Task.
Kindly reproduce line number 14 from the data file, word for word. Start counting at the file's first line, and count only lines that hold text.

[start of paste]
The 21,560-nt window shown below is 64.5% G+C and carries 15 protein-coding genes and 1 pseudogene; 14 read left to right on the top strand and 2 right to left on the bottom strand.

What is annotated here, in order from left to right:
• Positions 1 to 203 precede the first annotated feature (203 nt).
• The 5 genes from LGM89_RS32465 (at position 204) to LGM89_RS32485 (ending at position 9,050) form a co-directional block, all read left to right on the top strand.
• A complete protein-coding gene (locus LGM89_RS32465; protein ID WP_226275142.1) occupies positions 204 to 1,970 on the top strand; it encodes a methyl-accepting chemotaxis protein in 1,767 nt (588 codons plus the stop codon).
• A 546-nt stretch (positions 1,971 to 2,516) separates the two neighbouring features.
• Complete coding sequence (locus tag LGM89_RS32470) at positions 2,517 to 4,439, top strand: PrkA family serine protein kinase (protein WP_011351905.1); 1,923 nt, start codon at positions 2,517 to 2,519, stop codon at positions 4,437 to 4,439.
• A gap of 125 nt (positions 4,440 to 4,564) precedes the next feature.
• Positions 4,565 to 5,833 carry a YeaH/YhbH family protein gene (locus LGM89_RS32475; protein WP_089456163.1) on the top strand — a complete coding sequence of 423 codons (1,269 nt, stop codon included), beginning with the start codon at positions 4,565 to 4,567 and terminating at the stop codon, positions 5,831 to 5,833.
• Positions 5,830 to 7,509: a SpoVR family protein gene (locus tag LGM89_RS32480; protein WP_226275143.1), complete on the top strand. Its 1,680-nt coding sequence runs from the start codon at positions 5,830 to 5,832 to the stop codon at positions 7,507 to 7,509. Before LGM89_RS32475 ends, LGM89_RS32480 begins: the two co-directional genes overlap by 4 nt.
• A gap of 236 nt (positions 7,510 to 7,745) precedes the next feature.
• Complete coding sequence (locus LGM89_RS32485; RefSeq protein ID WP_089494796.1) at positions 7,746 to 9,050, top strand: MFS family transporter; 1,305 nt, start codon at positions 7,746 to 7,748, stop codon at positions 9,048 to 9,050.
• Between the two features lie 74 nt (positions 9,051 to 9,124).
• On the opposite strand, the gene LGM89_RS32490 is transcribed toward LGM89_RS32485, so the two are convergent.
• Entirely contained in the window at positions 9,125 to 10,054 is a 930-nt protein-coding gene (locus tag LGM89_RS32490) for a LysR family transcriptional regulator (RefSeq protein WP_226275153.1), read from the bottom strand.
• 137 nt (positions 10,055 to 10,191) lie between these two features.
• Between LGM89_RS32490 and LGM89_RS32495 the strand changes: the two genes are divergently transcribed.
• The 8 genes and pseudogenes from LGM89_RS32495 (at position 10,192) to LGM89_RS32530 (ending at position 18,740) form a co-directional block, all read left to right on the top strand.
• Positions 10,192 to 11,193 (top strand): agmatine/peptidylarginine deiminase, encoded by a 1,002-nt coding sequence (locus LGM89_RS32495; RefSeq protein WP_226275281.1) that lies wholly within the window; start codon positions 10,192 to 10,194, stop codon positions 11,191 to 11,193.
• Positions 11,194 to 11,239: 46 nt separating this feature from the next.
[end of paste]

• On the opposite strand, the gene LGM89_RS32490 is transcribed toward LGM89_RS32485, so the two are convergent.